To date, there are no legal regulations regarding maximum passenger weight. The reason for this is the complexity of the topic, because a variety of factors such as the type of horse, training and physical condition of the horse and rider are decisive.
Horses are not bred to carry jockeys – but they can be educated and trained to do so. A balanced horse is capable of carrying a human, but the rider’s weight is important. However, the actual weight a horse feels does not depend solely on the number on the scale.
How much can a horse carry?
In addition to a horse’s body weight and size, other factors such as age, training, and muscular condition also play a major role in how much a horse can carry in a healthy setting. There are many formulas for calculating the maximum weight of a horse. Most commonly it depends on the height at the shoulders or the weight of the horse. But beware! These weight formulas do not apply to overweight horses. The musculoskeletal system of animals has already been sufficiently stressed due to the extra weight. Even with underweight horses and weak muscles, the rider should weigh less.
Cannonball circumference is crucial to a horse’s endurance. This affects the basis of the horse and varies by horse type.
The cannon bone index is calculated as:
The RI (Cannon Index) for Shetland Ponies is an impressive 7.4. This explains why animals are able to bear more weight than other breeds compared to their own body weight. For example, the Hanoverian, the Warmblood breed, by contrast has an RI of 3.7. The cannon bone indicator not only gives an indication of how much a horse can carry, the broad and muscular flank (between the last rib and the hip bone) of the horse also speaks of high flexibility.
However, it is also important to determine what kind of work the horse is using, how intense it is and for how long. However, a horse’s resilience can also depend on the day and be influenced by weather, hormonal phase, and soil conditions. Another factor that should not be underestimated is the skill of the rider. It is important to the necessary body tension and a balanced seat.
Relaxing the horse’s back
According to the Swiss Riding Federation (SVPS), there are ways to reduce a rider’s weight, especially in young horses. This does not change the rider’s weight, but rest can help the horse keep its balance. In addition, the forces acting on the horse’s back change. The forces include not only the weight of the rider, but also the speed: when trotting, the force can be twice the weight of the rider.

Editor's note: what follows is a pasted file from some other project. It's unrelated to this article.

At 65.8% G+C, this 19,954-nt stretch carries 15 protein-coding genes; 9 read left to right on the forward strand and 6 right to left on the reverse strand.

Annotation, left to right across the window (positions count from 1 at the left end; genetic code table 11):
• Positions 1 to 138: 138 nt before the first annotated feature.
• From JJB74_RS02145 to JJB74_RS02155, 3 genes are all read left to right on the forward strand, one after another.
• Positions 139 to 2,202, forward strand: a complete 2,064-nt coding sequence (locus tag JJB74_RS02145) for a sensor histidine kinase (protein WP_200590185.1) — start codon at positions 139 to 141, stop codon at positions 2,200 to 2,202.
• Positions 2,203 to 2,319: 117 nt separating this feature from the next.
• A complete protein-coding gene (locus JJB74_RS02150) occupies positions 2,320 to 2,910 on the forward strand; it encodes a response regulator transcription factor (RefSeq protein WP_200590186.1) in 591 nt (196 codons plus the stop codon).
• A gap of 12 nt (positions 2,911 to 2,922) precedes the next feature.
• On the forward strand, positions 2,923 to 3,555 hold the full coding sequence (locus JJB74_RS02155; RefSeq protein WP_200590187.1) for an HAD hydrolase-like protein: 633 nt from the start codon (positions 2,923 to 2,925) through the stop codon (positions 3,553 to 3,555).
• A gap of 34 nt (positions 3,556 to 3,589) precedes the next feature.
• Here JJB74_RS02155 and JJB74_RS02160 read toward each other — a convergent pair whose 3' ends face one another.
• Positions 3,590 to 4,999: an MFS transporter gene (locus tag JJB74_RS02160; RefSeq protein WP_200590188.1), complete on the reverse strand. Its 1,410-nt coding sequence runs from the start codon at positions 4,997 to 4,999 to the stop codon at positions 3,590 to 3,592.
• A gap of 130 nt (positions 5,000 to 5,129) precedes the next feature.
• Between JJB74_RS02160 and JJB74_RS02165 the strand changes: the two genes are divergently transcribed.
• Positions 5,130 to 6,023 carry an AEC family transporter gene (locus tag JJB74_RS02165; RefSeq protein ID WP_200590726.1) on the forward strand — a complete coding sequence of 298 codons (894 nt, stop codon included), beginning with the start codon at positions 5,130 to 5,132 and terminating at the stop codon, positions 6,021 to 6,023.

To cushion the horse’s back, the SVPS recommends using its knees and thighs as shock absorbers, or riding in a light seat. The prerequisite for resting the horse is a ‘good seat’ for the rider. The body’s tension and balance are essential for this. The seat should be flexible and the pelvis should move with the movement of the horse.
A rider’s physical condition is important to having a good seat and riding ability. SVPS designed a specific fitness program for their well-being and that of the horse.
The saddle is also critical to a horse’s welfare. This should be convenient, so there are a few things to consider. An improper saddle can create pressure on the horse’s back and increase the effective force of the rider’s weight. The Federal Veterinary Office and the University of Zurich draw attention to the most common defects of the saddle in a video.
How a horse should be properly trained is a topic of ongoing debate. Different riding styles and philosophies don’t always agree. In addition, not all training methods are suitable for every pair of horses and jockeys. However, according to Animal Welfare, it is indisputable that a horse can offset a portion of a rider’s weight by properly tightening their abdominal muscles and arching the back – this should be the goal in every riding style. It is important that the horse has sufficient muscle, which can be achieved through regular training.
If the rider is too heavy, the horse’s spine will droop a lot. This leads to stiffness in lateral movement and pain. Stiffness can lead to chronic changes in the back and legs. Therefore, overloading should be avoided in any case.
There is no upper weight limit under the Animal Welfare Act, as there are many factors that influence this and each rider pair of horses is different. However, Animal Protection recommends a maximum weight limit of 15% of a horse’s weight. In 20% there are already significant changes in the muscles in the form of tension and stiffness.
In addition to animal welfare recommendations, vets, trainers, and saddlers are ideal contacts for determining a horse’s resilience.